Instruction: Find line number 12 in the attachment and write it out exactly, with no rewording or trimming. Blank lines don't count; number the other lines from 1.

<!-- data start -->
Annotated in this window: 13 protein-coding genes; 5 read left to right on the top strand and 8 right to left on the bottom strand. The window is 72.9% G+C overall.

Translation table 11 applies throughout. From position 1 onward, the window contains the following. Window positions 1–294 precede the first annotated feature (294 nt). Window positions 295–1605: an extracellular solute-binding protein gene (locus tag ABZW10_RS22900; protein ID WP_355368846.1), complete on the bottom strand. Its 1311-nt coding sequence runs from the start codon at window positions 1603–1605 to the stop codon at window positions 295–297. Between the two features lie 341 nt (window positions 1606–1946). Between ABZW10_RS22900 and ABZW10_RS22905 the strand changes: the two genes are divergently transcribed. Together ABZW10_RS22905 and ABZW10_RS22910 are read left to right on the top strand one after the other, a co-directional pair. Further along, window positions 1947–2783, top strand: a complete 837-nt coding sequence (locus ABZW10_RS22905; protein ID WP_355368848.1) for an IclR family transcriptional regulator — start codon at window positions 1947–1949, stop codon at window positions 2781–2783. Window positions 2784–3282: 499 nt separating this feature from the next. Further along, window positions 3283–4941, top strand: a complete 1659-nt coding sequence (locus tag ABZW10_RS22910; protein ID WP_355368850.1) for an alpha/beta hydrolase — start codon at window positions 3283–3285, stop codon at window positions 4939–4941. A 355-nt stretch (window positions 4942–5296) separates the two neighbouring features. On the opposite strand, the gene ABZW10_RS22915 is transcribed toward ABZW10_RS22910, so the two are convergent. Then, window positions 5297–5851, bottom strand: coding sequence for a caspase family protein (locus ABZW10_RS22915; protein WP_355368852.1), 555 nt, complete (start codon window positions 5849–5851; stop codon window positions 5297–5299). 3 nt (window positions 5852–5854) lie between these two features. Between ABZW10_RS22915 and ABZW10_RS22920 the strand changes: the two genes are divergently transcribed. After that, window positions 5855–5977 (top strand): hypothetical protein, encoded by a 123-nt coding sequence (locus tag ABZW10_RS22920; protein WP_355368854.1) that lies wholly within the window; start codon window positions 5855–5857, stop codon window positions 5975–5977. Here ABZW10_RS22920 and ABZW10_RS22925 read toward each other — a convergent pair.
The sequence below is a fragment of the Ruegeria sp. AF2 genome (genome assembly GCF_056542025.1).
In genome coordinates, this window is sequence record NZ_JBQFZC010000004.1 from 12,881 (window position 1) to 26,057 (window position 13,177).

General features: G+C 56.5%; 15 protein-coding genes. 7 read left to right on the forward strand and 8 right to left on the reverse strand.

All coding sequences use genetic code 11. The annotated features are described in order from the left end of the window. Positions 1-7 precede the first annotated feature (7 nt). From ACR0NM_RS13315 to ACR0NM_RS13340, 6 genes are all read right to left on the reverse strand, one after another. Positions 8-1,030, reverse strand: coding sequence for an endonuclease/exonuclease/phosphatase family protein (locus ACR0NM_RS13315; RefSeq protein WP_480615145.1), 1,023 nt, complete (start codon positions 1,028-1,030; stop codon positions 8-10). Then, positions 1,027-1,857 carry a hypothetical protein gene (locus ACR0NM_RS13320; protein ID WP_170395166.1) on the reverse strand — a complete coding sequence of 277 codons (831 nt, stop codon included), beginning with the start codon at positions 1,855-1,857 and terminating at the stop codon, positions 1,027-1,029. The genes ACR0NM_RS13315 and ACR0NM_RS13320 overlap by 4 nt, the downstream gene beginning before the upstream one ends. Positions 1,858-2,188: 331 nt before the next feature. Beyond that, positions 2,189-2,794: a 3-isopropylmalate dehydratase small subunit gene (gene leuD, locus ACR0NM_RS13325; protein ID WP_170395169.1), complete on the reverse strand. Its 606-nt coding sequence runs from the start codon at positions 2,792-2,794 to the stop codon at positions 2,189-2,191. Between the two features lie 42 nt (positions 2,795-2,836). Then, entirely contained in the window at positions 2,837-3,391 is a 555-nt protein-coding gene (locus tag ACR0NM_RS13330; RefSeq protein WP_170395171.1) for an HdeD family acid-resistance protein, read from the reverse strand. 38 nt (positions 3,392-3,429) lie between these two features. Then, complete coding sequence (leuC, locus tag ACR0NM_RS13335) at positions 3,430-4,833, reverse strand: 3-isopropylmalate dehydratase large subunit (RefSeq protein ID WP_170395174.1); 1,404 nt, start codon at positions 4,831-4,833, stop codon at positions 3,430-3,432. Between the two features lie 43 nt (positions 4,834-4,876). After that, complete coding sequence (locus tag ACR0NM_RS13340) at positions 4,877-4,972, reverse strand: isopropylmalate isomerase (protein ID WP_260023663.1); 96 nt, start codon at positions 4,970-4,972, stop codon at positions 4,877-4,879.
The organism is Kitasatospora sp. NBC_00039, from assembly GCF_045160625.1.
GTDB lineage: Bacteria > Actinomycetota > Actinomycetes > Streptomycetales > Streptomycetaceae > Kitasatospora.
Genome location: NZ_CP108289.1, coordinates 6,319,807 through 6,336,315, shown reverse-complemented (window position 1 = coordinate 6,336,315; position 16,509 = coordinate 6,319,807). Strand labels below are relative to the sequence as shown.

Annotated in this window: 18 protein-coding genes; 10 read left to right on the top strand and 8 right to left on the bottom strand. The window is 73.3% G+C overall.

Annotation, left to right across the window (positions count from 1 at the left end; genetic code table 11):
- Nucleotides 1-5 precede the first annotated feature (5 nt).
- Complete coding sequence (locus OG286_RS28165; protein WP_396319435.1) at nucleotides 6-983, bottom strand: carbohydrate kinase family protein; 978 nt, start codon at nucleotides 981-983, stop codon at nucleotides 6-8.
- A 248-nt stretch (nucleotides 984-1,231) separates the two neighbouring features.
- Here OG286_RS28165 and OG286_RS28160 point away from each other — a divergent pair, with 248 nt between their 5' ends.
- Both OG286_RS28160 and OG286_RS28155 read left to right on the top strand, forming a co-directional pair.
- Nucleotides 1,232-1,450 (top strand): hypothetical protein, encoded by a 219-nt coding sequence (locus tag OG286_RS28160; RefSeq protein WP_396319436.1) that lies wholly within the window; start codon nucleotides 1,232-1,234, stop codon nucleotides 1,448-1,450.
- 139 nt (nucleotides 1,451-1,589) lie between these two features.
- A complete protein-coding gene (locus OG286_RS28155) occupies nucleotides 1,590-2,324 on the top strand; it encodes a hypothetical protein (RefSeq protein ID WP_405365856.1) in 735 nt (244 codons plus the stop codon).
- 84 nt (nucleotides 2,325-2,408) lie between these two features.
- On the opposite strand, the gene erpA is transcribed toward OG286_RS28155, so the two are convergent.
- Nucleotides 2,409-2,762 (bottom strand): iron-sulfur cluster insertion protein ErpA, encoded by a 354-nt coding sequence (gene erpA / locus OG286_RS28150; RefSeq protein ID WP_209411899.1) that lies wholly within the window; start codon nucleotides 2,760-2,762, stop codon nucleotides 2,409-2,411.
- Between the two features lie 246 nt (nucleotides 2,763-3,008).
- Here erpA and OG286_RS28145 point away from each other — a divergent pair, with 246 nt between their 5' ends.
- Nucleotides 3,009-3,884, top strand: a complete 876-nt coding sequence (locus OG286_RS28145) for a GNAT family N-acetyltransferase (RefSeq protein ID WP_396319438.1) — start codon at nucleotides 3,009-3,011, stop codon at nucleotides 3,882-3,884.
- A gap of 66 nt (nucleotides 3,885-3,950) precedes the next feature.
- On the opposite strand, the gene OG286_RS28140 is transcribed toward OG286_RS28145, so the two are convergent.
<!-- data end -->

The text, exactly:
- Nucleotides 1-5 precede the first annotated feature (5 nt).